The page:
Did you exceed your holiday budget? If you did, you’re not alone: One-third of Americans spent more than they expected to in 2019, according to a survey by The Ascent.
Now that your friends and family have their holiday gifts in hand, it’s time to tackle your holiday debt. Here are three ways to help you manage it effectively.
1. Develop a spending plan
A monthly spending plan helps you understand where to cut expenses so you can put more money toward debt payments. If your finances are combined with another’s, be sure to plan together.
List your regular monthly expenses, including minimum debt payments, and income. Then subtract your expenses from your income to see how much money you have to pay down your debts. If you need more, go back to your expenses list and look for unnecessary costs that you can reduce or eliminate.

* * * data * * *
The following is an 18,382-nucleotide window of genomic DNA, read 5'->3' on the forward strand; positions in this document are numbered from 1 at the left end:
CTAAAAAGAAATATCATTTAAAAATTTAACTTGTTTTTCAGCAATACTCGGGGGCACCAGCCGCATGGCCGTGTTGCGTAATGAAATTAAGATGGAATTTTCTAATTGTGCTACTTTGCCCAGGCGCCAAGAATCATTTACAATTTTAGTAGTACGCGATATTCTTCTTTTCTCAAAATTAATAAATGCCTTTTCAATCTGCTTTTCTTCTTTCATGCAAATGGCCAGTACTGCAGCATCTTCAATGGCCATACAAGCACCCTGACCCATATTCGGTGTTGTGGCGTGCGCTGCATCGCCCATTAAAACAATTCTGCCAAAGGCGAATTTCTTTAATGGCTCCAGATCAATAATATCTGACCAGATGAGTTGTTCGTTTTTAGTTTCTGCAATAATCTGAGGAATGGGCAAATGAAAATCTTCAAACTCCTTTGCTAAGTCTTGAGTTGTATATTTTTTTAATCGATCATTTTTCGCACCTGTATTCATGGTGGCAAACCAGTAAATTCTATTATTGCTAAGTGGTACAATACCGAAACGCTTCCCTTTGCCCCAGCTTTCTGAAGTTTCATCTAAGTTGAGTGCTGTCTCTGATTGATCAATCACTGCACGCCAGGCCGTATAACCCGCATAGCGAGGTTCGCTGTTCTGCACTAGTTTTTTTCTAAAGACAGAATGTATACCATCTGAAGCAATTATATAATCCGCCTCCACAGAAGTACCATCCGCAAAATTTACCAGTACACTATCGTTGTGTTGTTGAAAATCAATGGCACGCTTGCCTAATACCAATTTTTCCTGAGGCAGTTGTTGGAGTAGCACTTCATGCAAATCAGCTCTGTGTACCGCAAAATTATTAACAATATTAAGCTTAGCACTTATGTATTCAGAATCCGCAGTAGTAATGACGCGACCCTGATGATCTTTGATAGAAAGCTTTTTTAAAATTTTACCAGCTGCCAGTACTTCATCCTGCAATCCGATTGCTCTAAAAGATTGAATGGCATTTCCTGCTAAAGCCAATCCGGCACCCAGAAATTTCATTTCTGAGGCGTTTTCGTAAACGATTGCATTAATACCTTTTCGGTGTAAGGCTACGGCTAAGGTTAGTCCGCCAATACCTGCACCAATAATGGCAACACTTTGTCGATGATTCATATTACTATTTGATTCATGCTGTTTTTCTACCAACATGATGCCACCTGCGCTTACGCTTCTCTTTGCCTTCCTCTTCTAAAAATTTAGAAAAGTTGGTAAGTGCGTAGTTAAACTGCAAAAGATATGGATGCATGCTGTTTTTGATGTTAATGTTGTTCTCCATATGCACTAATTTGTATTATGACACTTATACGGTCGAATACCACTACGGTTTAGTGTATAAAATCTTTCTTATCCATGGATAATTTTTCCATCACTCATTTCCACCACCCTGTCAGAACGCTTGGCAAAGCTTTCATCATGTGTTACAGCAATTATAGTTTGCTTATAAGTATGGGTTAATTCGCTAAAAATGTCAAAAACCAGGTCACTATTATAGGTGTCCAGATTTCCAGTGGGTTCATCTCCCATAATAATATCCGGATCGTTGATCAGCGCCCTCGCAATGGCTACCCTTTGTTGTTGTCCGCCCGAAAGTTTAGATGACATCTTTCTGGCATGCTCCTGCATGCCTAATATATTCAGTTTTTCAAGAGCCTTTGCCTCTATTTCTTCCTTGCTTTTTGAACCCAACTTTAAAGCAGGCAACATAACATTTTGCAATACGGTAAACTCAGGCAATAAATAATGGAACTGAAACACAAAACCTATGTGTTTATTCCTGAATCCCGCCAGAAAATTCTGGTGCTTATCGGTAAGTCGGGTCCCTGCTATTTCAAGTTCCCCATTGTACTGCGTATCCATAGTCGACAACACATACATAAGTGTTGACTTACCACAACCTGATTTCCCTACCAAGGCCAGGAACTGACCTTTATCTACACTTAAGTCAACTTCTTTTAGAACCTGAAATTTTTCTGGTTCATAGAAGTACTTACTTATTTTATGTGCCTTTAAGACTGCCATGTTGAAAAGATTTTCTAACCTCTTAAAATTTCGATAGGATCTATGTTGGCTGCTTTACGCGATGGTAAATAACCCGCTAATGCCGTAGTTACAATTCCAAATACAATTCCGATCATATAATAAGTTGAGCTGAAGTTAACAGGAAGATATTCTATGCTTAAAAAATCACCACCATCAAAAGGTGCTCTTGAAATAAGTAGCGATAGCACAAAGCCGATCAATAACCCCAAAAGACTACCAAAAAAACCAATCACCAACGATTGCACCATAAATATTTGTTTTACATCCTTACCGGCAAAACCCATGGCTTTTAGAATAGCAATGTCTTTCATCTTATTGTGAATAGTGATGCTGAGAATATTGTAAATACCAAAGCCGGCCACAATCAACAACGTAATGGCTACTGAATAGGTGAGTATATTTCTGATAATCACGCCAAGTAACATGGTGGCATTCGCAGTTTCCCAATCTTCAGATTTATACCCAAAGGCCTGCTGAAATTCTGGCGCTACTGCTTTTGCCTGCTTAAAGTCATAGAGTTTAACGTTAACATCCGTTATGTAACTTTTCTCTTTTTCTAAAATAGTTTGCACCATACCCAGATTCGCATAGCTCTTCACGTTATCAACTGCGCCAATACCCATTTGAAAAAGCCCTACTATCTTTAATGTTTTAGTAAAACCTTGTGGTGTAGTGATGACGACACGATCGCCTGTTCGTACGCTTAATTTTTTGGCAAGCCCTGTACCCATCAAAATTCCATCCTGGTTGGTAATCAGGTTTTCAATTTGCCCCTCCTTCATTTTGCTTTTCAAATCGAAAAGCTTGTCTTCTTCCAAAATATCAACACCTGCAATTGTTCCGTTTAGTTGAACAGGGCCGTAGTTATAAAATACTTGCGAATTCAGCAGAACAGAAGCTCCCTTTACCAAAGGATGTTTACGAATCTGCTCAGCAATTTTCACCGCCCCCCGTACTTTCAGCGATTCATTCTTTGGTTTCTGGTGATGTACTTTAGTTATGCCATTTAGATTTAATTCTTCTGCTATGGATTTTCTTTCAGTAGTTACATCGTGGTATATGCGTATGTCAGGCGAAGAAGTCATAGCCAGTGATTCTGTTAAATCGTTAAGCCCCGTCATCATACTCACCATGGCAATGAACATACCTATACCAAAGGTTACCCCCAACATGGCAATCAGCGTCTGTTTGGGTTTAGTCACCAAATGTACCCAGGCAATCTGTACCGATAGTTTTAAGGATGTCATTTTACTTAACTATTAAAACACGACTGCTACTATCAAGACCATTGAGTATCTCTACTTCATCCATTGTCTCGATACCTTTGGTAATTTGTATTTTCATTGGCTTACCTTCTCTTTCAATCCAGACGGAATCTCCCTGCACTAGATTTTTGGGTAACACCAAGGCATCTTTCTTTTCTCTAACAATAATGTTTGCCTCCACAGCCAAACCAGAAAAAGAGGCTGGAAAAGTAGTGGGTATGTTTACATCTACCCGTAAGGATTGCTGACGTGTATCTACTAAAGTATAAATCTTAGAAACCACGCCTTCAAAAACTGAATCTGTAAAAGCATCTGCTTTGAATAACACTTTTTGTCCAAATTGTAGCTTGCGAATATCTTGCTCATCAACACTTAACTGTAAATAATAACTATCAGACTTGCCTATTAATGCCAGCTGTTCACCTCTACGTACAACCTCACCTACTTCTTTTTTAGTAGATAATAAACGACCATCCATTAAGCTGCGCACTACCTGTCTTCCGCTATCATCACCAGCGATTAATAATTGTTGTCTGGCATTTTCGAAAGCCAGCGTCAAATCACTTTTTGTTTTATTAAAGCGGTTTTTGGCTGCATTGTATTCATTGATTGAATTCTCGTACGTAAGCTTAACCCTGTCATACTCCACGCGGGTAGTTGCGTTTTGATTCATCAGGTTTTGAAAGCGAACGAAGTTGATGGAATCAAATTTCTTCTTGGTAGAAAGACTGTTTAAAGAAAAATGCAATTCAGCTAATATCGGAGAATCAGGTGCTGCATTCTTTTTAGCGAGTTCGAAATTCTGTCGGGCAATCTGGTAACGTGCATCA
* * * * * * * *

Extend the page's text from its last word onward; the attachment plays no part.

This article can help you get started on creating a budget that suits your needs.
2. More efficiently manage your debt
If you have multiple credit cards, consider rolling them into a monthly payment with a lower interest rate, but be aware of the trade-offs. For example, consolidating a credit card (unsecured debt) into a mortgage (secured debt) may lower your rate, but you could lose your home if you can’t make the increased payment.
A balance transfer credit card may reduce your interest rate, but consider transfer fees and make sure you can pay it down before the promotional rate increases. Avoid cards with fees or ones that charge back interest, and pay off your consolidated debts before borrowing additional amounts on other cards.
3. Choose the payment method that works for you
When making more than minimum payments, paying off debts from the highest interest rate to the lowest generally provides the lowest cost to you. However, some find it easier to stick with their plan if they pay off their cards from smallest to largest balance. Whichever method you choose, always make at least the minimum payments.